There is one more delicious cake to indulge in during the coming week, the Galette des Rois or Kings' Cake.  Larousse Gastronomy calls it "Twelfth Night Cake" but most people call it Epiphany Cake since it's  meant to celebrate the Christian observance of Epiphany.

So why all the fuss?  Well, baked into each cake is a fève or trinket and along with each cake comes a crown. You've got to love a cake that comes with its own accessories!
With the Epiphany cake, the fun really starts when the cake is cut and served:  the one lucky person who gets the portion with the fève inside is crowned king.  Aside from getting to wear the crown, being king comes with the royal responsibility of buying the next Epiphany cake.  Precisely when this next cake should appear on the scene varies depending on whom you ask.  As I recall, the last time we served an Epiphany cake in our home, the second cake never appeared, the king kept the fève, posed for photos and gave a long-winded speech.
A Provençal Epiphany cake with candied fruit and violets

Traditionally, Epiphany cake is made with layers of pâte feuilleté or puff pastry filled with frangipane, a rich almond cream, but some regions of France have their own style.

Here in the south, you'll find a special Provençal version  made by topping a golden ring of brioche with candied fruit.  Usually there's candied fruit inside too.

One of my favourite bakeries, Le Baiser de Mitron in Menton makes four versions of the Epiphany cake including a special, praline coated ring of brioche.  As an unusual bonus, they put 2 fèves in each of their cakes, perhaps so the cost of buying the next cake can be shared between the two kings.  Unfortunately, they provide only one crown.

A French friend of mine enjoyed the Galette Franche-Comté as her customary Epiphany cake, popular in Besançon near the French/Swiss border.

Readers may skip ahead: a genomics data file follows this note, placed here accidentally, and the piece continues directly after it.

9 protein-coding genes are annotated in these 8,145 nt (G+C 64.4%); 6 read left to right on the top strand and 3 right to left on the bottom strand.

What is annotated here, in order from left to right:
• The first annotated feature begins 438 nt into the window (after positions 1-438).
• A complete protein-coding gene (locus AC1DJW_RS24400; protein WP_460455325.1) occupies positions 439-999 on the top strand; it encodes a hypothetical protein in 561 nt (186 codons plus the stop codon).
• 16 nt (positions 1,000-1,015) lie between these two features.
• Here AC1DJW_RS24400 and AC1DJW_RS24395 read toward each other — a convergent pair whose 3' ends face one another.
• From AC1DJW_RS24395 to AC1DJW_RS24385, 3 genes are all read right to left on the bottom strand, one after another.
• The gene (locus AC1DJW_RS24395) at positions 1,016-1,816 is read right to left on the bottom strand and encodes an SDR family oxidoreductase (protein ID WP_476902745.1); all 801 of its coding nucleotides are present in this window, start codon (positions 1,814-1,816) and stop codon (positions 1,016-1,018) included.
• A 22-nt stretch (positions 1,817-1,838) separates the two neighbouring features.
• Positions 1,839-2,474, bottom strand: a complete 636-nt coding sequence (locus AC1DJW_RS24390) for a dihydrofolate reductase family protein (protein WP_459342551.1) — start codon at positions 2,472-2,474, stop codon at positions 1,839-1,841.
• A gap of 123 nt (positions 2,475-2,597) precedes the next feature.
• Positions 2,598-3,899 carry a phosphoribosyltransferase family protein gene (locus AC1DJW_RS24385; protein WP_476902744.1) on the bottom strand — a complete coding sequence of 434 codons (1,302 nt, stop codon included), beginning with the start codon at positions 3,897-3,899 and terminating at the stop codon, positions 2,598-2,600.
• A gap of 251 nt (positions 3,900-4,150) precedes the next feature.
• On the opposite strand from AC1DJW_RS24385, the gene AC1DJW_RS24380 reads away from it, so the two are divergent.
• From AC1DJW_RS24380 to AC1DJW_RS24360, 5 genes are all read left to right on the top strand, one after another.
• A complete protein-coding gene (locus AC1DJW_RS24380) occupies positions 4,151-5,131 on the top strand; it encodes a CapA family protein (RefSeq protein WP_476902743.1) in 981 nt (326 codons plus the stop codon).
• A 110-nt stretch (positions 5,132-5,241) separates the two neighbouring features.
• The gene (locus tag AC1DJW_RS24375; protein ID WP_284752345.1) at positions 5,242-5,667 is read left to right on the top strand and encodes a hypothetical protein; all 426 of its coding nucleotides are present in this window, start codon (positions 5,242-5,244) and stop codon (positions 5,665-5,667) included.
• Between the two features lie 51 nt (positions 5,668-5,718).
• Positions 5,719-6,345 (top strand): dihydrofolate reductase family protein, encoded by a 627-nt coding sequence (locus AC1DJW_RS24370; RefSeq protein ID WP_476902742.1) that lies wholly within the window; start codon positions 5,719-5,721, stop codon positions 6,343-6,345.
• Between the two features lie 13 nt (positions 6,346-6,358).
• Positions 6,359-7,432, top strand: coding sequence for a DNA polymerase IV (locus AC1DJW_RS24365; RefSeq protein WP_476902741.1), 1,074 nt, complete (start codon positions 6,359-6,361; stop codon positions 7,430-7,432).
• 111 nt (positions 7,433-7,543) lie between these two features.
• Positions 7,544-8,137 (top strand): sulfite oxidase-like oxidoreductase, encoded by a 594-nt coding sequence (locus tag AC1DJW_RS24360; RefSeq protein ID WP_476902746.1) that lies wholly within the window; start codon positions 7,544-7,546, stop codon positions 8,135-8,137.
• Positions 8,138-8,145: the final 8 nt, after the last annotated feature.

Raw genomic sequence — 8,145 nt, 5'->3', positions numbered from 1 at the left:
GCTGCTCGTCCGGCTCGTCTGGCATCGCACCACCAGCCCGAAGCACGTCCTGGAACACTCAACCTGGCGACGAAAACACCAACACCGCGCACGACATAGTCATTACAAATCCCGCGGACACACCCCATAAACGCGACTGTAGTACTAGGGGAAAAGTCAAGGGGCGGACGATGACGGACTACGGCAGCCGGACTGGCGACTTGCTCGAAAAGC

Instead of puff pastry the Galette de Franche-Comté is made from pâte à choux, or cream puff dough, collapsed into a pancake that's quite thin so sometimes you can see a bump where the fève is.  Her family had a lovely tradition when it came time to serve the Galette. The youngest child in the household would sit under the table and as her mom apportioned the cake, the sequestered child, unable to see the slices and perhaps a bump where the fève was, got to chose to whom each slice was served.  How's that for a sweet childhood lesson in égalité !
Polar bear fèves

In her great-grandmother's time, the fève in her Epiphany cake was a modest little dried bean and I'll bet she never would have predicted that the fève would evolve the way it has and become a collector's item.  For example, the Paris pâtisserie, Lenôtre, offers a chic boxed set of fèves depicting Aston Martin in place of the humble bean.

The venerable Parisian pastry supply shop, Mora, (a personal favourite of mine) has a great selection of  fèves and crowns that you can order by mail. Keeping apace with modern times they stock ceramic race cars, cupcakes, coffee makers, spices, bees, childhood songs, hand bags, and dairy products.  Something for everyone.

Another local pastry shop  I popped into  today is baking a  polar bear fève into each of its cakes this year.  Why a polar bear?  Why not?

Supermarket Intermarché has cakes stacked like cord wood and an Epiphany cake promotion from January 3rd to the 10th.  For every 10 you spend you get a scratch card for a chance to win a free cake.  I lost.

If vintage is more your style you can always find fèves in antique shops and usually there's a box or two to poke through at the weekly brocante or flea market.

Fèves  for sale at the Brocante
For the true enthusiast, this January 8th in Paris you can attend the 22nd annual Fèves des Rois World Collectors Expo.  Imagine what miniature fun that would be surrounded by millions of fèves.

Epiphany cake promo at Intermarché
If you have the time, why not try your hand at making your own Epiphany cake? French company Vahiné has a handy little Epiphany cake kit available from most supermarkets.  Each kit includes the necessary ingredients for a frangipan filling with your choice of either chocolate or praline, a crown, and a little fève of a Japanese girl in a kimono. You just need to add a few basic ingredients of your own, a bit of puff pastry, and some imagination.

A crown and fève from Vahiné's Epiphany Cake kit
Just for fun, why not put a little fève or trinket into your next dinner party dessert? It can be something fun or something expensive...

Just remember to warn your guests before they dig in!

Grab and go cakes at the local Intermarché